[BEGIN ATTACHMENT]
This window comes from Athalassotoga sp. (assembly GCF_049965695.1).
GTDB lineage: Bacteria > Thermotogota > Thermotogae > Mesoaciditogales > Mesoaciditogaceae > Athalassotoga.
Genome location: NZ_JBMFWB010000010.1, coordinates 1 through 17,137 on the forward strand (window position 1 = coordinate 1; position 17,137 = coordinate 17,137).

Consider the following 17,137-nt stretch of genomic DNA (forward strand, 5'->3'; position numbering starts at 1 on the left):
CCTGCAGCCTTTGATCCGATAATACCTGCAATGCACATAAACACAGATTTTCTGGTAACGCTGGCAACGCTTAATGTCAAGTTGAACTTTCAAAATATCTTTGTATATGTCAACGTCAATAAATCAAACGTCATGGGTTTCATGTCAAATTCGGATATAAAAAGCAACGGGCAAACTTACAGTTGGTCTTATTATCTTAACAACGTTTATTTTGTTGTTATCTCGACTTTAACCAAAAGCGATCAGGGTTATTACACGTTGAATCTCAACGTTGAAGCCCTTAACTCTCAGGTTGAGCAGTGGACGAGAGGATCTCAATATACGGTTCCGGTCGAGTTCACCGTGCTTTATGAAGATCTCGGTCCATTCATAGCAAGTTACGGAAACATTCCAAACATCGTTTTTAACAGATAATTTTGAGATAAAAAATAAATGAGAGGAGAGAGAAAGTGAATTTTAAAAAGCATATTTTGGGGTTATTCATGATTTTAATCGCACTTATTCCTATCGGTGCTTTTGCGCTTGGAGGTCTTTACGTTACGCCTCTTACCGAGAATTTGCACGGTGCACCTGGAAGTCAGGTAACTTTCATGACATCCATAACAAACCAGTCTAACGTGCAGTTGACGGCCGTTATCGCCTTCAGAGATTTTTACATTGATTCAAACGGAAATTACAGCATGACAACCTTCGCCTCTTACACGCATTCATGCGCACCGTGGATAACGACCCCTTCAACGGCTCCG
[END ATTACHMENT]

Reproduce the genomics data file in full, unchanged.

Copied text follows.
This window comes from Athalassotoga sp. (assembly GCF_049965695.1).
GTDB lineage: Bacteria > Thermotogota > Thermotogae > Mesoaciditogales > Mesoaciditogaceae > Athalassotoga.
Genome location: NZ_JBMFWB010000010.1, coordinates 1 through 17,137 on the forward strand (window position 1 = coordinate 1; position 17,137 = coordinate 17,137).

Consider the following 17,137-nt stretch of genomic DNA (forward strand, 5'->3'; position numbering starts at 1 on the left):
CCTGCAGCCTTTGATCCGATAATACCTGCAATGCACATAAACACAGATTTTCTGGTAACGCTGGCAACGCTTAATGTCAAGTTGAACTTTCAAAATATCTTTGTATATGTCAACGTCAATAAATCAAACGTCATGGGTTTCATGTCAAATTCGGATATAAAAAGCAACGGGCAAACTTACAGTTGGTCTTATTATCTTAACAACGTTTATTTTGTTGTTATCTCGACTTTAACCAAAAGCGATCAGGGTTATTACACGTTGAATCTCAACGTTGAAGCCCTTAACTCTCAGGTTGAGCAGTGGACGAGAGGATCTCAATATACGGTTCCGGTCGAGTTCACCGTGCTTTATGAAGATCTCGGTCCATTCATAGCAAGTTACGGAAACATTCCAAACATCGTTTTTAACAGATAATTTTGAGATAAAAAATAAATGAGAGGAGAGAGAAAGTGAATTTTAAAAAGCATATTTTGGGGTTATTCATGATTTTAATCGCACTTATTCCTATCGGTGCTTTTGCGCTTGGAGGTCTTTACGTTACGCCTCTTACCGAGAATTTGCACGGTGCACCTGGAAGTCAGGTAACTTTCATGACATCCATAACAAACCAGTCTAACGTGCAGTTGACGGCCGTTATCGCCTTCAGAGATTTTTACATTGATTCAAACGGAAATTACAGCATGACAACCTTCGCCTCTTACACGCATTCATGCGCACCGTGGATAACGACCCCTTCAACGGCTCCG